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I don’t really understand how recalls work in Canada. Who decides which cars get recalled, and how do they let people know? I bought a 2021 Hyundai Kona EV in the fall, and I love it. But a friend just told me about a safety recall due to a fire risk. I Googled it in a panic. It looks like it’s only a problem with 2019 and 2020 cars, so my car’s not affected. But is there a way to find out for sure? Do I have to wait to see it on the news? – Kai, Vancouver

In Canada, it’s mostly up to car companies to decide to recall a car that may not be safe.

“Vehicle recalls are issued by the manufacturer or importer, sometimes with the encouragement of Transport Canada when they become aware of a defect that is likely to affect the safety of the public,” said George Iny, president of the Automobile Protection Association (APA), in an email.

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Section 10 of the Motor Vehicle Safety Act states that car companies must “give notice of any defect in the design, manufacture or functioning of any vehicle or equipment that affects or is likely to affect the safety of any person.”

They have to give notice to Transport Canada “on becoming aware of the defect” and, then, the current owner of the vehicle.

If your car is part of a recall or a safety campaign, your car’s manufacturer is supposed to send you a letter in the mail.

If you bought your car used, you should register with the car company so they can mail you recall letters. Otherwise, the letters will go to the original owner.

The repairs are free, but it’s up to you to go into the dealership and get them done.

Recall notices also appear on Transport Canada’s website. Most car companies also let you look up recalls for your vehicle on their websites.

The notices don’t always come quickly enough.

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In 2016, a recall notice warning of a rollover risk arrived in actor Anton Yelchin mailbox a week after he was fatally crushed in his driveway by his Jeep Grand Cherokee.

Slow to recall?

How quickly do companies have to let you know? The law doesn’t give a specific timeframe.

This week, Hyundai announced it’s replacing faulty battery packs in 82,000 electric vehicles (EVs) worldwide due to a fire risk.

It follows a recall last year that replaced software in 77,000 2019 and 2020 Kona EVs, including 4,375 in Canada.

This latest EV recall hasn’t been launched yet in Canada and isn’t listed on Transport Canada’s website.

Hyundai Canada said it’s working with Transport Canada and the U.S. National Highway Traffic Safety Administration (NHTSA) to file the recalls in North America.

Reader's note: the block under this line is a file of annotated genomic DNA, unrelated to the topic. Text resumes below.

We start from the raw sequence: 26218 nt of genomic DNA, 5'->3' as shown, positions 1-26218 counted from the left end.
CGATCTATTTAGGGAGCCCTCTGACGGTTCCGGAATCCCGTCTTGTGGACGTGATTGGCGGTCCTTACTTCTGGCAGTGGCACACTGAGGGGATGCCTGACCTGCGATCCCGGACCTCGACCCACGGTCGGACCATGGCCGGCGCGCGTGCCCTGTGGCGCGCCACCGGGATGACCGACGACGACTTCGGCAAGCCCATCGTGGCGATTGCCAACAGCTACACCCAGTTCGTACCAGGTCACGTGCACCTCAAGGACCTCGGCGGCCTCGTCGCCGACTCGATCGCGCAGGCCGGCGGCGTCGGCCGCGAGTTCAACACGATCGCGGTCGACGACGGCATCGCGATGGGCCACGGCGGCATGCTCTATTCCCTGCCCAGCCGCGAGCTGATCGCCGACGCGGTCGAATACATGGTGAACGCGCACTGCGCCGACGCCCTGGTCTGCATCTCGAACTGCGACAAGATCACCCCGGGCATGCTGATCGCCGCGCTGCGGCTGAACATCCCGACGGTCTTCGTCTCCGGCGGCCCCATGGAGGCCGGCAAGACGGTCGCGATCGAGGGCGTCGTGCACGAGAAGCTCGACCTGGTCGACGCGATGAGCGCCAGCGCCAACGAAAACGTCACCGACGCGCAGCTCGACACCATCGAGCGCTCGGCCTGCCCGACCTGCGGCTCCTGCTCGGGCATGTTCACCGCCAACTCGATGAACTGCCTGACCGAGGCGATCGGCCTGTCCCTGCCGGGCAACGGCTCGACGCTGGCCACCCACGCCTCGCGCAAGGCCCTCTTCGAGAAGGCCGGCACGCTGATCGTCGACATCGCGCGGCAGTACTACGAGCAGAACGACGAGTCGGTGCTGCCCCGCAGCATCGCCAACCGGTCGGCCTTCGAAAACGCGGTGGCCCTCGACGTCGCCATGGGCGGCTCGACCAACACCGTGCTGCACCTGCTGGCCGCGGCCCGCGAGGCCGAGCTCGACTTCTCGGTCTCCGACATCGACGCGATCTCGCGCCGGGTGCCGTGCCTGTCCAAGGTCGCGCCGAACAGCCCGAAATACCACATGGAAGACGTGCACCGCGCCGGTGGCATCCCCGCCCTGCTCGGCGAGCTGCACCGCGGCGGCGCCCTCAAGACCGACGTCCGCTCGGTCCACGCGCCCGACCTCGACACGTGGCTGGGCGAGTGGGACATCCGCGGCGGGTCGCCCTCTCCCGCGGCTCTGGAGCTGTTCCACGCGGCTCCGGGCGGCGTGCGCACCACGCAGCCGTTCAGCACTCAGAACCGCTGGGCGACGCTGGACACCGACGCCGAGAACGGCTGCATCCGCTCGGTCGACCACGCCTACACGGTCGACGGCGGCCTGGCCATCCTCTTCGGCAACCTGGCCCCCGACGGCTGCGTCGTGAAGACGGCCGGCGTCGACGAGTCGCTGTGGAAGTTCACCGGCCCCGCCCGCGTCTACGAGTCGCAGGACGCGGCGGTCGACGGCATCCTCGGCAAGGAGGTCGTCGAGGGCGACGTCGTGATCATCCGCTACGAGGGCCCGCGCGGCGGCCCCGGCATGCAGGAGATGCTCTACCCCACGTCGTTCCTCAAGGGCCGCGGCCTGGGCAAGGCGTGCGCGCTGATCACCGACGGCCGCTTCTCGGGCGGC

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Hyundai said the 2021 Kona EV will not be affected.

“The issue identified was related to manufacturing variances in the production of the battery cells that go into the high-voltage battery pack,” Hyundai Canada spokesman Jean-Francois Taylor said in an email.

There have been cases where companies have been slow to respond to safety concerns, the APA’s Iny said.

For instance, in 2016, then-Transport Minister Marc Garneau issued a news release warning consumers of a brake issue in some 2011 and 2012 Ford F-150 trucks, even though the company hadn’t issued a recall.

There have also been complaints that recalls might not target every vehicle that has the problem.

For instance, in a CBC report this month, owners of several gas-powered Hyundai and Kia models reported fires and engine failures in their cars, even though they weren’t on any recall list.

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Consequences rare

While Transport Canada relies on car companies to report problems, it can also find out about problems on its own.

While that can happen during crash tests, it mainly happens when owners send in complaints.

“That’s why it’s important to report a defect you think relates to the manufacture of a vehicle to Transport Canada, and not just to your dealership or insurance company,” Iny said. “There is a big gap in reporting in Canada, which sometimes delays safety investigations.”

If carmakers don’t issue a recall, Transport Canada could impose a fine – or get a court order forcing them to issue a recall, Iny said.

Transport Canada said it has started the process to force a recall only four times.

“In all cases, manufacturers chose to voluntarily recall the vehicles prior to the Minister ordering them to do so,” Transport Canada spokeswoman Cybelle Morin said in an email.”

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But several carmakers, including Nissan and General Motors, “decided to voluntarily recall vehicles immediately after being informed that Transport Canada was about to initiate the ministerial order process,” Morin said.

Have a driving question? Send it to globedrive@globeandmail.com and put ‘Driving Concerns’ in your subject line. Emails without the correct subject line may not be answered. Canada’s a big place, so let us know where you are so we can find the answer for your city and province.

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